Date on Master's Thesis/Doctoral Dissertation


Document Type

Master's Thesis

Degree Name

M. Eng.


Mechanical Engineering

Committee Chair

Williams, Stuart J., 1981-

Author's Keywords

Colloid; Colloid characterization; Patterning; Laser; Rapid electrokinetic patterning


Electrokinetics--Technological innovations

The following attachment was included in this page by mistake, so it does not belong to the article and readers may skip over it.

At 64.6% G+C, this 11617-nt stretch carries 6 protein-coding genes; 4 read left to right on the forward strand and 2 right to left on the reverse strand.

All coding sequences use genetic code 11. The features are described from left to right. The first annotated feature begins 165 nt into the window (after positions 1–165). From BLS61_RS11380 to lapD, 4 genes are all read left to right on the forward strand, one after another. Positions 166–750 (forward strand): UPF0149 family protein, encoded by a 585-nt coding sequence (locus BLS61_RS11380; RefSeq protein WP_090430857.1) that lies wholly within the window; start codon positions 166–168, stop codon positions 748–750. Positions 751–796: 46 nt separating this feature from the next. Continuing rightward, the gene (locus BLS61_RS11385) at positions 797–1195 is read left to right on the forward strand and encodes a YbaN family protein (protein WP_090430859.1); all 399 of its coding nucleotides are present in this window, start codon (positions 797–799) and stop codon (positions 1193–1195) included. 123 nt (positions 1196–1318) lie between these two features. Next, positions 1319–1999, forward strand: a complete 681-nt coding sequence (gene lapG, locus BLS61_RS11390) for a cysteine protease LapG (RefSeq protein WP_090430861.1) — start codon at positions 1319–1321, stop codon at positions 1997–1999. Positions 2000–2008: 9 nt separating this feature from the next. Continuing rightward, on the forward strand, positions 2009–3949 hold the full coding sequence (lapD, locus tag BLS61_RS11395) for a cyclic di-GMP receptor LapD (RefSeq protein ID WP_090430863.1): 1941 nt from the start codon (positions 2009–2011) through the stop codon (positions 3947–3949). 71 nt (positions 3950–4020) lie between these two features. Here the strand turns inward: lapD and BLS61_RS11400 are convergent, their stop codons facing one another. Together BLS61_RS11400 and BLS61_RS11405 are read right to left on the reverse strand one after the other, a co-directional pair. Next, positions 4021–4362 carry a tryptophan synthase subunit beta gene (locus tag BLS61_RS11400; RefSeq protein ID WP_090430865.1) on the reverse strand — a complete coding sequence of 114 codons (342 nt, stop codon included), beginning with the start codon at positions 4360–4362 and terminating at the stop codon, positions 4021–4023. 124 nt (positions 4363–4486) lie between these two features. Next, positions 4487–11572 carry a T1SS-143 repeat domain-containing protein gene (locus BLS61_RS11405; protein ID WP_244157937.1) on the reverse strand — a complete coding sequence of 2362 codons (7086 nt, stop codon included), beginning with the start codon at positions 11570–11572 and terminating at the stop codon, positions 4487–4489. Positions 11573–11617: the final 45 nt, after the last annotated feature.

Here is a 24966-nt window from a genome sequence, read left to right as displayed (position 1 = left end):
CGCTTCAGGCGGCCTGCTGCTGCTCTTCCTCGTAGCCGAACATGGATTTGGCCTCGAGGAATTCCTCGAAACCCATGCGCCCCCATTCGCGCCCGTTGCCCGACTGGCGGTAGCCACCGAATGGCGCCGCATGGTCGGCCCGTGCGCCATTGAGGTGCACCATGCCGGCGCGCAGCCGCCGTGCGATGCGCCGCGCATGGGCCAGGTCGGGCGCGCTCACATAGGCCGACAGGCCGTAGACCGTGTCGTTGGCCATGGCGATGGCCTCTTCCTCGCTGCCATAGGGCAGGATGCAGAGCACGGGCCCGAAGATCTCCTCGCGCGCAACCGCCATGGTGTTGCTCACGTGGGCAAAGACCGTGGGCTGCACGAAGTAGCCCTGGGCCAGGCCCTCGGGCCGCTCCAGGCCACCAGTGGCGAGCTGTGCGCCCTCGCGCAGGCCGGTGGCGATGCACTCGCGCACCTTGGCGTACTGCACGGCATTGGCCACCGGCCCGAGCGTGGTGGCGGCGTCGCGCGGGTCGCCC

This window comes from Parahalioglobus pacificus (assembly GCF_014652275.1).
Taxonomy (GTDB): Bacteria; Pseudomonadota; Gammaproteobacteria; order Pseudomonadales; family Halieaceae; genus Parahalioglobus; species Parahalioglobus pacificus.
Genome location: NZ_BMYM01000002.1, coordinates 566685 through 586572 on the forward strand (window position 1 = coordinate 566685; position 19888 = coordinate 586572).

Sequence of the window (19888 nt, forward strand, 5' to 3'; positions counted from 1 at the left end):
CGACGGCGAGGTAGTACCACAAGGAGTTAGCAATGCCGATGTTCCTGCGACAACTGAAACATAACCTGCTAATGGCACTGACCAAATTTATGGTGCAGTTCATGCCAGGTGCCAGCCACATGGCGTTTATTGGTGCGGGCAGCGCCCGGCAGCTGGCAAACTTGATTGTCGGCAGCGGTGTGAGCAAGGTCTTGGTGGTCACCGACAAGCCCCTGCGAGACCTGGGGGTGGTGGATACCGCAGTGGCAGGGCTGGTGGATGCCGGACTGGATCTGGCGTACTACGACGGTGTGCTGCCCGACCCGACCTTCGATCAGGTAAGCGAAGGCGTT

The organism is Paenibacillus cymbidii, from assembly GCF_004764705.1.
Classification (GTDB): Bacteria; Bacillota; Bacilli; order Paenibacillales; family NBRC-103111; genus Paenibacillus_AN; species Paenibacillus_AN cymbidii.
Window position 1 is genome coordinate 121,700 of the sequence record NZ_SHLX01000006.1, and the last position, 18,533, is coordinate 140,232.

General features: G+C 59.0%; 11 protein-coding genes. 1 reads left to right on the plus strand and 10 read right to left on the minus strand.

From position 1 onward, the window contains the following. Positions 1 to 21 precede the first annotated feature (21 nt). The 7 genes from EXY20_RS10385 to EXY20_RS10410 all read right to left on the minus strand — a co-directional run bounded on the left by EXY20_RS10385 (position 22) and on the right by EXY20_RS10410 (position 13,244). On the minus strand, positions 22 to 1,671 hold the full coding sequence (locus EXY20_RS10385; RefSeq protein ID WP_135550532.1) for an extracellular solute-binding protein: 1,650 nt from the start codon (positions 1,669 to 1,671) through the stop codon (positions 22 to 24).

Rapid Electrokinetic Patterning (REP) is a relatively new method for collecting and manipulating micrometer-scale particles at an electrode surface. REP is an AC electrokinetic technique that uses induced fluid motion to capture and manipulate particles. A laser (975 nm) is focused on the surface of the parallel-plate electrode, generating a thermal gradient in the medium. This thermal gradient is acted upon by the AC electric field in such manner as to produce a vortex. Particles are trapped on the electrode surface at the center of the vortex. It is hypothesized that AC electroosmotic flows act to hold the particles to the electrode surface more strongly than other holding forces, such as dielectrophoresis (DEP). The accumulation of single-size particles occurs in one layer, and is two-dimensional in REP, and crystalline in nature under the correct conditions. Electrostatic forces separate the particles while fluid drag forces tend to corral the particles together. The particle aggregations tend to exhibit several exclusive, characteristic behaviors: the particles will group together very closely and uniformly, the particles will form arbitrary aggregations of tightly packed particles, or the particles will exhibit a nearly-random spacing. Parameters are varied such that the average spacing is changed between the particles to transition the particles from nearly-random spacing to a uniform, tightly packed crystalline grid. The relationship between the drag forces and the electrostatic forces parallel to the electrode surface are explored for different AC frequencies, AC voltages, laser powers, laser scan rates, and laser scan lengths. The effect these parameters have on the spacing of the particles is characterized, and aggregation crystallinity is discussed. A more detailed force analysis is discussed for non-varying parameters with a dot-shaped aggregation. The ability to use this force analysis for particle spectroscopy is briefly discussed. Particle motion was analyzed with Particle Tracking Velocimetry (PTV) using Matlab scripts.